Linear regression analysis of the data should be performed with the aid of a statistical software program. This analysis will be used to determine an estimate of the bias between the two methods based upon the best straight line through the data using the formula

y = a + bx

where:  x= the reference value (plotted on the X-axis of a graph)

y= the new method value (plotted on the Y—axis of a graph)

b = the slope of the plotted line

a=I the Y-intercept.

If the relationship between the two methods is perfect (result x is equal to result y, the slope would be a line drawn at 45 degrees and the Y-intercept would pass through O. Variation about the regression line is caused by different kinds of systematic error: proportional, constant, and random error.

1. The linearity of the relationship between the two methods determines the slope (b) of the regression line. The slope should be 1.0 +/ -0.1. Proportional error causes changes in the slope.

2. Ideally the Y-intercept (a) = 0.0. Generally a Y-intercept of less than 1.00 will be considered acceptable but for determinations with high value results the Y-intercept may be considerably higher and still be considered acceptable. Constant error causes changes in the Y·intercept.

3. The correlation coefficient (r), is an index of the relationship between x and y and is used to determine whether the data spans a wide enough analytical range for linear regression analysis to be considered valid. Ideally, the value of (r) is 1.00 but the range of values may be considered adequate if (r) is greater than or equal to 0.90. If (r) is less than 0.90 the range of data may not be wide enough for linear regression analysis to be valid. The range may be extended by testing additional samples or the data may be analyzed by an alternate statistical method (See below).

4. S y/x is "Standard Error” between x and y. S y/x ideally equals 0.0. The smaller the standard error, the more reliable the results. Random error causes S y/x to increase.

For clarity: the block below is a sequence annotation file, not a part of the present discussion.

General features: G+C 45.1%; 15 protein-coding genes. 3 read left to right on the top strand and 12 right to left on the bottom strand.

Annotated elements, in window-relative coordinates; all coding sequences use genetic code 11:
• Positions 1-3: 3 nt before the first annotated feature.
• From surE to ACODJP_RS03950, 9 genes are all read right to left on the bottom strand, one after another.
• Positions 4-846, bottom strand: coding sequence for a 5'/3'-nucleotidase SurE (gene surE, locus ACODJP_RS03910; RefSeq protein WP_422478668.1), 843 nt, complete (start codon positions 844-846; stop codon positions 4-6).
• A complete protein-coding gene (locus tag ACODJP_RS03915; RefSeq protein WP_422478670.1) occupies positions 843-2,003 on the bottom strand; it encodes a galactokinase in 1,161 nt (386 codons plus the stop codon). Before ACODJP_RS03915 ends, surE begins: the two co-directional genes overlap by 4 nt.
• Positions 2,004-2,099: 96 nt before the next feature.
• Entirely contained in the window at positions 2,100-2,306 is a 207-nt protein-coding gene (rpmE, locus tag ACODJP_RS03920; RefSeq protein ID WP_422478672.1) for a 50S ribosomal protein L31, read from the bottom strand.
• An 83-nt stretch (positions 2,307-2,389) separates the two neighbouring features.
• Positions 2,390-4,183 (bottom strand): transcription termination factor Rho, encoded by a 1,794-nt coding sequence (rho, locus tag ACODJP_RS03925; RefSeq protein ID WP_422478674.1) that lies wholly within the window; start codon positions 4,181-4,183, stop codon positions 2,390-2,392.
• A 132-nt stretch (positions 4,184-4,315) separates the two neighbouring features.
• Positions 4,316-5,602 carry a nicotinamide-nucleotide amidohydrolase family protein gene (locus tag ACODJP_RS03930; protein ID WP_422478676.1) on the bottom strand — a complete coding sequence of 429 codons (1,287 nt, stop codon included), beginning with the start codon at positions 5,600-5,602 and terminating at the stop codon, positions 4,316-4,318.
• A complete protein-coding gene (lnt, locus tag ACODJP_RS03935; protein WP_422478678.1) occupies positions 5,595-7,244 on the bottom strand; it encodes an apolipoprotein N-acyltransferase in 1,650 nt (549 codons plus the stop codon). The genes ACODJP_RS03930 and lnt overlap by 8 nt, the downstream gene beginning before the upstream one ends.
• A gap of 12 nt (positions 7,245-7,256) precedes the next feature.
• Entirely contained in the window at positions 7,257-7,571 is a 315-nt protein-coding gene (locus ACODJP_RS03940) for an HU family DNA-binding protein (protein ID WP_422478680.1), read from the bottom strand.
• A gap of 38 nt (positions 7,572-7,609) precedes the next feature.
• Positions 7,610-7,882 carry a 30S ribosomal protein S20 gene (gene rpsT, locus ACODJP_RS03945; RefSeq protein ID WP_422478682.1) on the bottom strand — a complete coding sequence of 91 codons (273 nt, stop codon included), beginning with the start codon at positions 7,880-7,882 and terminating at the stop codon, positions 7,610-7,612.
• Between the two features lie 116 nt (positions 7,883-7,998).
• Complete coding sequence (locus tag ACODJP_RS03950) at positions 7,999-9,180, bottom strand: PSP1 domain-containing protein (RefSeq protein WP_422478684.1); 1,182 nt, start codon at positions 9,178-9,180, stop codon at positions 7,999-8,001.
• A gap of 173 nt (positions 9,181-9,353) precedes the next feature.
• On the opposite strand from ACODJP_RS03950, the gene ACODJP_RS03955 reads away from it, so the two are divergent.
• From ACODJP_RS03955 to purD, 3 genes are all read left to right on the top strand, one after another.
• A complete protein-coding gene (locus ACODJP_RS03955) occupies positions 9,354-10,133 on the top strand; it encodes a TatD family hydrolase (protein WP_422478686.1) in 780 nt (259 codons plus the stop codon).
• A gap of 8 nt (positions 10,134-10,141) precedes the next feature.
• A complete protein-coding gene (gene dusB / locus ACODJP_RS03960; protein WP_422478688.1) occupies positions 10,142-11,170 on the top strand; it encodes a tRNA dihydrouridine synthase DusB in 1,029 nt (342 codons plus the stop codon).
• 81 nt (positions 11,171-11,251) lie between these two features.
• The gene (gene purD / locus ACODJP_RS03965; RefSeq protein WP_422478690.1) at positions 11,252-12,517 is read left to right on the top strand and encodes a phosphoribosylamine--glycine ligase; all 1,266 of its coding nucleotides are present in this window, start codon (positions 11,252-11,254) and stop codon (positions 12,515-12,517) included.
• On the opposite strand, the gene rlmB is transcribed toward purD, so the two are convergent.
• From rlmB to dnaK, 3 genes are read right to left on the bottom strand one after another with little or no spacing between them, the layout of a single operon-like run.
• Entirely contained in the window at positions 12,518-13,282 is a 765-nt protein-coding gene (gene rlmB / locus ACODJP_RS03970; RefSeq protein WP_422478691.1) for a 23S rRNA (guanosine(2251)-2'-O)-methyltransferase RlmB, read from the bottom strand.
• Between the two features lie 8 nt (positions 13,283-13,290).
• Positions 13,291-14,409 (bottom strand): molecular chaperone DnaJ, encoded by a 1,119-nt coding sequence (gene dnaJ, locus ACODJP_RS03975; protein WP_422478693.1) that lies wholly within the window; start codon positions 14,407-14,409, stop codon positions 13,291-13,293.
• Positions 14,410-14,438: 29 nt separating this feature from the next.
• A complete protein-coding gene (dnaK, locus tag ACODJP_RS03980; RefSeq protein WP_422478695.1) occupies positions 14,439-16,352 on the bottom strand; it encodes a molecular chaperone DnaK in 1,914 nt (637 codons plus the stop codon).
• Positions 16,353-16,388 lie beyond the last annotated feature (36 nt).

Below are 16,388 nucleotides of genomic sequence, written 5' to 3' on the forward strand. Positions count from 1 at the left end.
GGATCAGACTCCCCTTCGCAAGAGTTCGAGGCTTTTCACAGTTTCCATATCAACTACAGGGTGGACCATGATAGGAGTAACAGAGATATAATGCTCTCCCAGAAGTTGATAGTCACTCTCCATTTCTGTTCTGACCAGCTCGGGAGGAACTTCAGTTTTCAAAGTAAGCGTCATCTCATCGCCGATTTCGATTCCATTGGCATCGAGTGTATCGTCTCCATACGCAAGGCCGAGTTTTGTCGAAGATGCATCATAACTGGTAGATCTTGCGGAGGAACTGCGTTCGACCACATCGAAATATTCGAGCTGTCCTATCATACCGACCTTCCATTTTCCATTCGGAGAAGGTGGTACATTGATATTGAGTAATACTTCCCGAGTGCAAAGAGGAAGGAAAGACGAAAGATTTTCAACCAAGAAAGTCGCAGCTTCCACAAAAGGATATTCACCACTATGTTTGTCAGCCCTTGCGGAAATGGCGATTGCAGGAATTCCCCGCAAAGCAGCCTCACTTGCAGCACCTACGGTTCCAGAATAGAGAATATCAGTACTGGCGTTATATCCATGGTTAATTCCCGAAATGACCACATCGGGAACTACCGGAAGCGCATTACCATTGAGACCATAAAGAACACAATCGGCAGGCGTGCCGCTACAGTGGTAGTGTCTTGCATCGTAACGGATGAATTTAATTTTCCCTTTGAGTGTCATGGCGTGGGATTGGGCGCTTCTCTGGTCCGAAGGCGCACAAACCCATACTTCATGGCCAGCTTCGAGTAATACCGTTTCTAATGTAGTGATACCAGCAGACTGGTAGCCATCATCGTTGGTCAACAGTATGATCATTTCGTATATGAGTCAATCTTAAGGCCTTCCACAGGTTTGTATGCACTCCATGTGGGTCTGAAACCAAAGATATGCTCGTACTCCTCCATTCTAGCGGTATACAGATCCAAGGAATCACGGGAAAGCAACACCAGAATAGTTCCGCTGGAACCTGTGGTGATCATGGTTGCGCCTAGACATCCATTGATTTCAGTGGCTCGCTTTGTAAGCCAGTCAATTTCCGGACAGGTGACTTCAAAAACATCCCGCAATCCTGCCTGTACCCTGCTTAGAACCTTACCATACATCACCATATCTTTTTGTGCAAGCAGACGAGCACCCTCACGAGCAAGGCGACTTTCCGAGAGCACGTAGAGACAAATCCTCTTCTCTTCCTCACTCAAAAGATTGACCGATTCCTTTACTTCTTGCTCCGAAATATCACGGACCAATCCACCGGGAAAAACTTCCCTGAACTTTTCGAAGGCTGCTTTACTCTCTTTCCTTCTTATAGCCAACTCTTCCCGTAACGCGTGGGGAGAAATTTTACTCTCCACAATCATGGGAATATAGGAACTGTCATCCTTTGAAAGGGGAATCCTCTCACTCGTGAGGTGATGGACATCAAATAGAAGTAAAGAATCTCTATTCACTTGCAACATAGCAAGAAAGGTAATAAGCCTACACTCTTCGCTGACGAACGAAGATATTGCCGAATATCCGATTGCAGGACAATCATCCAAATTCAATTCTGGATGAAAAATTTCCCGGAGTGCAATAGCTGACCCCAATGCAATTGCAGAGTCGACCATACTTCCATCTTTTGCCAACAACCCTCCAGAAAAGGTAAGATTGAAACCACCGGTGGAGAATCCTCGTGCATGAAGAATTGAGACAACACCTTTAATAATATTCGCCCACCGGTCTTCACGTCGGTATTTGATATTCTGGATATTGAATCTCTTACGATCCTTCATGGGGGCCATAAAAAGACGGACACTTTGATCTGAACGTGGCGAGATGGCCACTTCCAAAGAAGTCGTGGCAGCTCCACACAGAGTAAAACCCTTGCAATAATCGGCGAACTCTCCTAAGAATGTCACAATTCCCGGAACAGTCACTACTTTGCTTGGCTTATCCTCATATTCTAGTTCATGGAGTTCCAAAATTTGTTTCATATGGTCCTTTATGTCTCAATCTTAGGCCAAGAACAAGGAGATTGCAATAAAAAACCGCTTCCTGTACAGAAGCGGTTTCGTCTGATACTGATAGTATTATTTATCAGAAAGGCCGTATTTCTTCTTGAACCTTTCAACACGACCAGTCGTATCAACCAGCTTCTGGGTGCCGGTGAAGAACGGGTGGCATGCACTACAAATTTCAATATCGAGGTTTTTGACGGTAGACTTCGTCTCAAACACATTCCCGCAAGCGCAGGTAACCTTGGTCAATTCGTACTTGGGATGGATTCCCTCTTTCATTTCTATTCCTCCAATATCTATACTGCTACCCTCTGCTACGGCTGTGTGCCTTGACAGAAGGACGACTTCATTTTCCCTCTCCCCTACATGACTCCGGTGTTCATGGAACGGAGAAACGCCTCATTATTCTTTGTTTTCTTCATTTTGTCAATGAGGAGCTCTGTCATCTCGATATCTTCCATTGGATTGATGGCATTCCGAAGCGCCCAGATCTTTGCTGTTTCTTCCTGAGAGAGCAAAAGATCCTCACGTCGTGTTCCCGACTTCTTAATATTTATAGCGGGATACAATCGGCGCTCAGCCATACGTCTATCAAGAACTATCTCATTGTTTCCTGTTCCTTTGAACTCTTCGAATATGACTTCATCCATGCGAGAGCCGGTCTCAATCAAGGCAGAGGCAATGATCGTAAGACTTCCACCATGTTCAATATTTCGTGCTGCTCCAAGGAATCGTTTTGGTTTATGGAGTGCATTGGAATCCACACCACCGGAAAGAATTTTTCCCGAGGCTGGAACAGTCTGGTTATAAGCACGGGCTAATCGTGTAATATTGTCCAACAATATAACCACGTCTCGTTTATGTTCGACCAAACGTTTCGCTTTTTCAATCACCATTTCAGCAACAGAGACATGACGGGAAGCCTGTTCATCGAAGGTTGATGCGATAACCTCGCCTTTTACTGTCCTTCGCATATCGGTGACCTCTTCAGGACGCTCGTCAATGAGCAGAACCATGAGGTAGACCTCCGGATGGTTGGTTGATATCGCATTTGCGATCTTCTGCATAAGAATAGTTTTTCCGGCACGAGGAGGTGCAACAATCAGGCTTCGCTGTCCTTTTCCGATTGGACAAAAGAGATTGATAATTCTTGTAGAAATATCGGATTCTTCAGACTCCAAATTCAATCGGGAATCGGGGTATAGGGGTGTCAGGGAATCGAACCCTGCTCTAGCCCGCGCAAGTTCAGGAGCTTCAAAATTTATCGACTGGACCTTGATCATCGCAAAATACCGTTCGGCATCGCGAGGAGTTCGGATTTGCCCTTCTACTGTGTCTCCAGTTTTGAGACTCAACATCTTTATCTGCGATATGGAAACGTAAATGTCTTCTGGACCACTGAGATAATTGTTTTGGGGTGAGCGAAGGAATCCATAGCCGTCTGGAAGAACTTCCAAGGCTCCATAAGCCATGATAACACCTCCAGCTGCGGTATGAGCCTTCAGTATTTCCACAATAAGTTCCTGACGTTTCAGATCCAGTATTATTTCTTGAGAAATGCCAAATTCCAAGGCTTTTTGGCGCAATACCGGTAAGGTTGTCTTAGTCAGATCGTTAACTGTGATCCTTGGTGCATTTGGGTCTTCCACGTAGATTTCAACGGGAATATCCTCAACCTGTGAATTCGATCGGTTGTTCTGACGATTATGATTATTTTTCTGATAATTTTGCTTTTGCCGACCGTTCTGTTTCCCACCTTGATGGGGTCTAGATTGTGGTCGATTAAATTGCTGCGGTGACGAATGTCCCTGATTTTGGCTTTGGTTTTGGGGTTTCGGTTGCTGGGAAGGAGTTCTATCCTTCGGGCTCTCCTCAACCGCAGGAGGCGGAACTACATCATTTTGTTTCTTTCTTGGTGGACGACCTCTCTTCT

5. To help evaluate the acceptability of the linear regression results, it is best to define the amount of allowable error at various medical decision levels. The systematic error at these levels can then be calculated. For example if slope (b) = 0.982 and Y-intercept (a) = 1.2 mg/ dl the amount of error at a medical decision level (example: 100 Q mg/dl) can be determined:

y = 2 + 0.982 (100) =Z 99.4

The difference between X and y provides an estimate of the systematic error at the critical concentration (y - x Z 0.6). If the allowable error had been set at 5.0 mg/ dl, the accuracy would be judged acceptable because the observed systematic error (0.6 mg/ dl) is less than the defined allowable error of 5.0 mg/ dl.

Alternate Statistical Method

lf the linear regression analysis is not valid due to inadequate analytical range or if a linear regression program is not available, a modified t-test procedure (Griffiths, et al) may be used for determination of bias between the test methods. The z-value is calculated by the following equation:

y – u

z =                           _______________

s / square root of n

where:  y = mean of the raw test method results

u = mean of the raw reference method results ·

s = SD of the raw test method results

n = number of pairs results

if z > 1.96 the test method exhibits significant positive bias. If x< -1.96 the test method exhibits significant negative bias. When -1.96 < z there is no significant bias between the two methods.

Normal Ranges (Reference Intervals)

l. Collect approximately 20 serum specimens representative of the total population of “healthy" individuals.

2. The results to these 20 samples will be used to validate the established reference intervals.

3. The study may be expanded to include more specimens if:

• The results of the validation study are inconclusive

 • The parallel studies have demonstrated a significant positive or negative bias.

• There are no established reference intervals for the test method being evaluated.

• Reference intervals cannot always be established within a facility, due to the critical nature of its own patient population. In this case, manufacturer’s stated reference ranges or ranges obtained from a reference lab or literature may be utilized, with the approval of the laboratory director.

Summary

The test method evaluation should include a summary of precision and accuracy, linearity for validation of reportable range and patient correlation when applicable. This evaluation should be documented, and all worksheets, instrument printouts, and related documents shall be retained for the life of the method plus two years for regulatory inspection purposes.